[et_bloom_inline optin_id="optin_1"]

One night, I was out to dinner with my wife, and we had a disagreement about how much food to order. Our disagreement had to do with how hungry we were—she was hungrier than I was. We ended up going her way and ordering more food.

Assigning Blame

By the end of the dinner, I was stuffed. As we paid for our dinner, I found myself feeling resentful toward my wife. “I knew we ordered too much food,” I thought to myself. “Now I ate too much, and it’s her fault.

Whose Business Is It?

Immediately I stopped myself. I had been reading a great book called “Loving What Is” by Byron Katie. One of her main points throughout the book is to stay in your own business, which means to focus your energy on your own life and responsibilities.

The amount of sushi I ate that night was 100% my responsibility. My wife didn’t force me to eat those last three rolls, past the point where I was full. What I ate was my business.

On the other side of the coin, if my wife was hungrier than I was and wanted to order more sushi, that’s her business. It’s not my business to control how much sushi we order. But it is my business to take responsibility for how much sushi I eat.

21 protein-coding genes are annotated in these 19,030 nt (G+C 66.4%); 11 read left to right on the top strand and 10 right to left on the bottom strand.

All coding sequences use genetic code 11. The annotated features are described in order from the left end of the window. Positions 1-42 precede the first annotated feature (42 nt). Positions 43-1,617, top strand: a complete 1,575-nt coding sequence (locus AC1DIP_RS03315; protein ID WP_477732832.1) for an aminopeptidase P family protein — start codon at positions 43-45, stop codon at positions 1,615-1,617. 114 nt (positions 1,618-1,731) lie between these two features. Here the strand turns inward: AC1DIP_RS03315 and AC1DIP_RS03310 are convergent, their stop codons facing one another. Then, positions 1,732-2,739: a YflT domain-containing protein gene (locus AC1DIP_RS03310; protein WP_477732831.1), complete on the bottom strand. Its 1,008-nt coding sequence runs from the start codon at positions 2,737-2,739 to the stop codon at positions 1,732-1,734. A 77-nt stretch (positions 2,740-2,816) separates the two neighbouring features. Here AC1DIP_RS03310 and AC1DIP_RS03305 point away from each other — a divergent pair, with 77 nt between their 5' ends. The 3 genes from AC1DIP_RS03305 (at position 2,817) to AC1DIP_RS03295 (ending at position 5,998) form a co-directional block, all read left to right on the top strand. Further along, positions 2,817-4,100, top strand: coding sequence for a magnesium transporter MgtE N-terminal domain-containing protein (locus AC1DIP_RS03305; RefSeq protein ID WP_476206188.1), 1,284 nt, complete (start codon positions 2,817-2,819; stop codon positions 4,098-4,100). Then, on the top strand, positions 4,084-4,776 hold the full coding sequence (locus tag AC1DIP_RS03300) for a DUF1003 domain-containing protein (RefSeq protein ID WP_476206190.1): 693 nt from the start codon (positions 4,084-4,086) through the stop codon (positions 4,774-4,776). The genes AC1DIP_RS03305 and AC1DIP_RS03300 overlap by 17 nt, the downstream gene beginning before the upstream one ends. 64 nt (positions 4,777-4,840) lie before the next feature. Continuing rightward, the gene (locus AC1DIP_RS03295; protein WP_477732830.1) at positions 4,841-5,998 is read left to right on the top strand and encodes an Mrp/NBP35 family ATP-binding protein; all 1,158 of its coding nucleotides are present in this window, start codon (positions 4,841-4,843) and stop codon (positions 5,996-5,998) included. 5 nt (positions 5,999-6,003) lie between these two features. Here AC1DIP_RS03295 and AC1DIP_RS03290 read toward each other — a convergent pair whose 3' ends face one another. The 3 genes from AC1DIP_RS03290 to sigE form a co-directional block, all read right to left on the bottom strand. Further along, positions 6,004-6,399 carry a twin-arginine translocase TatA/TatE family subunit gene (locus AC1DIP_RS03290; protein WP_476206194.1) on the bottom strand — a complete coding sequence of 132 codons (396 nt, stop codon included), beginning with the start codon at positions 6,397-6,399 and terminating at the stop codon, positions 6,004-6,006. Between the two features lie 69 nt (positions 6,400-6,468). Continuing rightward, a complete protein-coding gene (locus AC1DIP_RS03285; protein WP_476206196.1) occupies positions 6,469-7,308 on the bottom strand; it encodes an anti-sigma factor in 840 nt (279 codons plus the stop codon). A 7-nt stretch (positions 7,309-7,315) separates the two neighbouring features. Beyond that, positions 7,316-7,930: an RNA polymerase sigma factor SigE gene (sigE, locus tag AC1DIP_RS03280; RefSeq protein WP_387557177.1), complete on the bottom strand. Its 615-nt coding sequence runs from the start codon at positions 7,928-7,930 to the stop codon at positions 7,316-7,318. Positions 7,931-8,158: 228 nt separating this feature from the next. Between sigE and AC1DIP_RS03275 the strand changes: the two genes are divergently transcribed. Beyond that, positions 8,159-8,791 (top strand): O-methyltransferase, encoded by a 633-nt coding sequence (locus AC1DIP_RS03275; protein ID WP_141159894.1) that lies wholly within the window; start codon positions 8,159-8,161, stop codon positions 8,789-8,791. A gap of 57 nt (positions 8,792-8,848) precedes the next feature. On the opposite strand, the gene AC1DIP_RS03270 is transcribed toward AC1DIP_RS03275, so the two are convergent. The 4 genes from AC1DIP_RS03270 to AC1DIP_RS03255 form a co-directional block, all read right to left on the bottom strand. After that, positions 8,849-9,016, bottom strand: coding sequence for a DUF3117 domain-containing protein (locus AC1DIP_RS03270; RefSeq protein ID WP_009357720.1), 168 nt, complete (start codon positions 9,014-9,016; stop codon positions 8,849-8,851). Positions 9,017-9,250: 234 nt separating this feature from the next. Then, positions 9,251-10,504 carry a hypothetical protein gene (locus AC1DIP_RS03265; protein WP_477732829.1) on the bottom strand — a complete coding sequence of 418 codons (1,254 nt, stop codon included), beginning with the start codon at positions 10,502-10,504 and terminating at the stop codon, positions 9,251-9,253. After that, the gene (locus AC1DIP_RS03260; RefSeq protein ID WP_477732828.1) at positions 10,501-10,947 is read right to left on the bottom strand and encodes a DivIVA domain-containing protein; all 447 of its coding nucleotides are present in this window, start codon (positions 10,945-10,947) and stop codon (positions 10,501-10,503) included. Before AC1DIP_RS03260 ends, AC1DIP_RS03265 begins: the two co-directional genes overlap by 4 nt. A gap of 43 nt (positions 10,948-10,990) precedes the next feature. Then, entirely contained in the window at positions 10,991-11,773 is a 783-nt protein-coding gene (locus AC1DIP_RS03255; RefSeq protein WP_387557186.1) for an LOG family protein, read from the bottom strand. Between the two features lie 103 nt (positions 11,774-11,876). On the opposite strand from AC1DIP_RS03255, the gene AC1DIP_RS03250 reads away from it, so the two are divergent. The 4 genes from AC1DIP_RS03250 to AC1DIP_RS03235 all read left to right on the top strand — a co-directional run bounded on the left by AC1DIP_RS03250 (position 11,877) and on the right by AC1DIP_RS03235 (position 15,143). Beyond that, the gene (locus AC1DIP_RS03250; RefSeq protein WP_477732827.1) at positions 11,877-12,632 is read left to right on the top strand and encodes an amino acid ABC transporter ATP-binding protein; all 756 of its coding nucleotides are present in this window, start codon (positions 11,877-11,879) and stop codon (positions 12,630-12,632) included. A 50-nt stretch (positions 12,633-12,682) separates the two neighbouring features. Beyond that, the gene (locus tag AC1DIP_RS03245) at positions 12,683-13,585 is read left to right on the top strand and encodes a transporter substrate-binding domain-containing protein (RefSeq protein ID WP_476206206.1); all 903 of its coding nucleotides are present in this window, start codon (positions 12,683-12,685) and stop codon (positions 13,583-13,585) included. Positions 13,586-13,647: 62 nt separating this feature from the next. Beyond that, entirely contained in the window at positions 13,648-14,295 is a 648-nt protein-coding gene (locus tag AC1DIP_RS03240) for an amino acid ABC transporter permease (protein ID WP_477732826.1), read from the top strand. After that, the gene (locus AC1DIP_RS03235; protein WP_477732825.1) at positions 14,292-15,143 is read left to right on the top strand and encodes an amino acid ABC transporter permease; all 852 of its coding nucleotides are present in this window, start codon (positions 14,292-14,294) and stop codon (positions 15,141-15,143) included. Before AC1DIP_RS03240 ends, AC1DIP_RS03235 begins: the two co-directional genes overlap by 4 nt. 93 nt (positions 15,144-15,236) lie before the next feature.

Stay Focused on Your Own Business

Can you see how important it is to stay in our own business, and how easy it is to get mixed up? At dinner, I was in my wife’s business, trying to control how much sushi we ordered. But in doing so, I failed to take care of my own business, and decide how much sushi I wanted to eat myself. I blamed my wife for something that was 100% my responsibility.

Action Step: The next time you are having a conflict with someone in your life, think about whose business you are in. Are you spending a lot of time and energy in the other person’s business? If so, get out of there! Are you taking 100% responsibility for your own business? If not, that is the area where you need to focus.

https://www.googletagmanager.com/gtag/js?id=UA-4104345-24